In 2016, Intel’s Entire Supply Chain Will Be Conflict-Free

Friday, January 8, 2016

Seven years ago, if you bought a new iPhone or a laptop, you were probably also inadvertently supporting warlords and mass rapists in the Democratic Republic of Congo. The country has some of the world’s largest deposits of many of the tiny bits of metal, like tin and tungsten, that make up electronics, and they often came from mines whose profits were used to fund the country’s ongoing, devastating civil war. Luckily, that’s starting to change.

This year, Intel expects its entire supply chain to be conflict-free. It’s taken time: the company first set the goal in 2009, and with a massive list of suppliers, it was an overwhelming challenge at first. “We said, we don’t want to support conflict, period,” says Carolyn Duran, a director at Intel who oversees supply chain sustainability. “How to do that? Nothing was determined.”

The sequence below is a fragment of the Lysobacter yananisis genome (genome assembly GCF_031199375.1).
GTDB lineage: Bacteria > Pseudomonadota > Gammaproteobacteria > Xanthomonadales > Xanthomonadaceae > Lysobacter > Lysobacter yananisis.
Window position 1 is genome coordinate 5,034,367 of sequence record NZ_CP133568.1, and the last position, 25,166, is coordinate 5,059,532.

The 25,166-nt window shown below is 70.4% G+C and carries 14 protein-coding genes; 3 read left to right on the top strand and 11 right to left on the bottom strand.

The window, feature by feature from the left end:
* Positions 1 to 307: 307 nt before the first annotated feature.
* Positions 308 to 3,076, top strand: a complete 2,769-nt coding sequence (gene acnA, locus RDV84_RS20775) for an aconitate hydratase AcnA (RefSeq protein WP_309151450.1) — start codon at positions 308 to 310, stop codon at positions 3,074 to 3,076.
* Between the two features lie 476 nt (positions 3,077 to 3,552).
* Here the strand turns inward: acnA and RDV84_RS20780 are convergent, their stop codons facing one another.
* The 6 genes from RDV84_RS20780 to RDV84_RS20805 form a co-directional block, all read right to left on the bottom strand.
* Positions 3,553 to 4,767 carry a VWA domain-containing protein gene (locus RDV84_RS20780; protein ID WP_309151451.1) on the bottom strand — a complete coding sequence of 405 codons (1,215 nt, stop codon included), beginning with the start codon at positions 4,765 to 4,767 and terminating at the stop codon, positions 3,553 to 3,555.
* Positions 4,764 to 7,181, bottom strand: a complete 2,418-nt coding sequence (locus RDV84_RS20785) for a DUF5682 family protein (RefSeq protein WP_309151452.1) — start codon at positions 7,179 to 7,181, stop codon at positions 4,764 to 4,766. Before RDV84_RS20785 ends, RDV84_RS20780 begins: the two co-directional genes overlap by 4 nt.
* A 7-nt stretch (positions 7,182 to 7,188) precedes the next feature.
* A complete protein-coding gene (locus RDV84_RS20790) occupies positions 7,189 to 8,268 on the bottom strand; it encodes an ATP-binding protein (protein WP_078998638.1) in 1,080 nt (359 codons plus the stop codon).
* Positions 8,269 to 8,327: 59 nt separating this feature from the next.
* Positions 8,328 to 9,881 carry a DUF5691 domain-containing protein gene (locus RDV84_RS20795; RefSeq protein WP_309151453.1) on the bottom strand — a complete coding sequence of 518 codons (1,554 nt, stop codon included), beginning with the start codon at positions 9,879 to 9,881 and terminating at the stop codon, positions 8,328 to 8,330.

It started with its own factories, and worked with a handful of other electronic manufacturers to figure out a way to track materials. Metals mined in Africa might first end up in China or Russia, and before companies like Intel started asking questions, it was hard—or impossible—to say where the metals had originated or whether the proceeds had ended up in the hands of warlords.

Now, nonprofits work with the government to audit mines, and when a mine gets a “green” or good rating, the material that’s shipped out ends up in labeled bags that can be tracked to smelting plants around the world. While it isn’t a foolproof process, after auditing the mines themselves, Intel believes it works.

“Without owning the mines ourselves we can’t be sure 100%, all the time, every day, but if we waited for that we’d never be sourcing from the region at all, and that’s not what our intent was,” says Duran. “We want to maintain a presence in the region, source responsibly, and help the people on the ground.”

Since Intel and other manufacturers began the program, the profits from mines have started flowing to miners themselves rather than to war. In the last study of three of the major materials—tungsten, tantalum, and tin—a nonprofit called the Enough Project found that the amount of money going to conflict had dropped 65%, and it continues to fall.

Source: Co.Exist (link opens in a new window)

Environment, Technology
supply chains